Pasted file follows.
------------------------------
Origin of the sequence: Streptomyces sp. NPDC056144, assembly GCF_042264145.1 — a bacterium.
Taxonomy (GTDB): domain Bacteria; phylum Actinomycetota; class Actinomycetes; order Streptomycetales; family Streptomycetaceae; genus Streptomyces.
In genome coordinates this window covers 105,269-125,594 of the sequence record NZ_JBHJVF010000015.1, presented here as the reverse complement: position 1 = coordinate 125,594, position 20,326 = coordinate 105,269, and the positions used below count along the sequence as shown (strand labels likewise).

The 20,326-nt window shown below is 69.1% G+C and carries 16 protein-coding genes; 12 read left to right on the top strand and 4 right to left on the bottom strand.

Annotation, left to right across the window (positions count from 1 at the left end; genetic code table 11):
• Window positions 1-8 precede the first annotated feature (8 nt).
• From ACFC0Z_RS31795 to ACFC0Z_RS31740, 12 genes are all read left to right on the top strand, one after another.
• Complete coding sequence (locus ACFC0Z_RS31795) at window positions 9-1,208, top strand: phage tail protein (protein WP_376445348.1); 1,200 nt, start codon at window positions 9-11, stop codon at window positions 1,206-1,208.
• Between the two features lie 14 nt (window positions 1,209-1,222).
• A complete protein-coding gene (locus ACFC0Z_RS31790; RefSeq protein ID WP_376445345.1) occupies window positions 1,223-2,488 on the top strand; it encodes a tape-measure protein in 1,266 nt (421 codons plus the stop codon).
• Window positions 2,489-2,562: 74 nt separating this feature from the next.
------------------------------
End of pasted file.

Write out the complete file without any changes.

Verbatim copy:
Origin of the sequence: Streptomyces sp. NPDC056144, assembly GCF_042264145.1 — a bacterium.
Taxonomy (GTDB): domain Bacteria; phylum Actinomycetota; class Actinomycetes; order Streptomycetales; family Streptomycetaceae; genus Streptomyces.
In genome coordinates this window covers 105,269-125,594 of the sequence record NZ_JBHJVF010000015.1, presented here as the reverse complement: position 1 = coordinate 125,594, position 20,326 = coordinate 105,269, and the positions used below count along the sequence as shown (strand labels likewise).

The 20,326-nt window shown below is 69.1% G+C and carries 16 protein-coding genes; 12 read left to right on the top strand and 4 right to left on the bottom strand.

Annotation, left to right across the window (positions count from 1 at the left end; genetic code table 11):
• Window positions 1-8 precede the first annotated feature (8 nt).
• From ACFC0Z_RS31795 to ACFC0Z_RS31740, 12 genes are all read left to right on the top strand, one after another.
• Complete coding sequence (locus ACFC0Z_RS31795) at window positions 9-1,208, top strand: phage tail protein (protein WP_376445348.1); 1,200 nt, start codon at window positions 9-11, stop codon at window positions 1,206-1,208.
• Between the two features lie 14 nt (window positions 1,209-1,222).
• A complete protein-coding gene (locus ACFC0Z_RS31790; RefSeq protein ID WP_376445345.1) occupies window positions 1,223-2,488 on the top strand; it encodes a tape-measure protein in 1,266 nt (421 codons plus the stop codon).
• Window positions 2,489-2,562: 74 nt separating this feature from the next.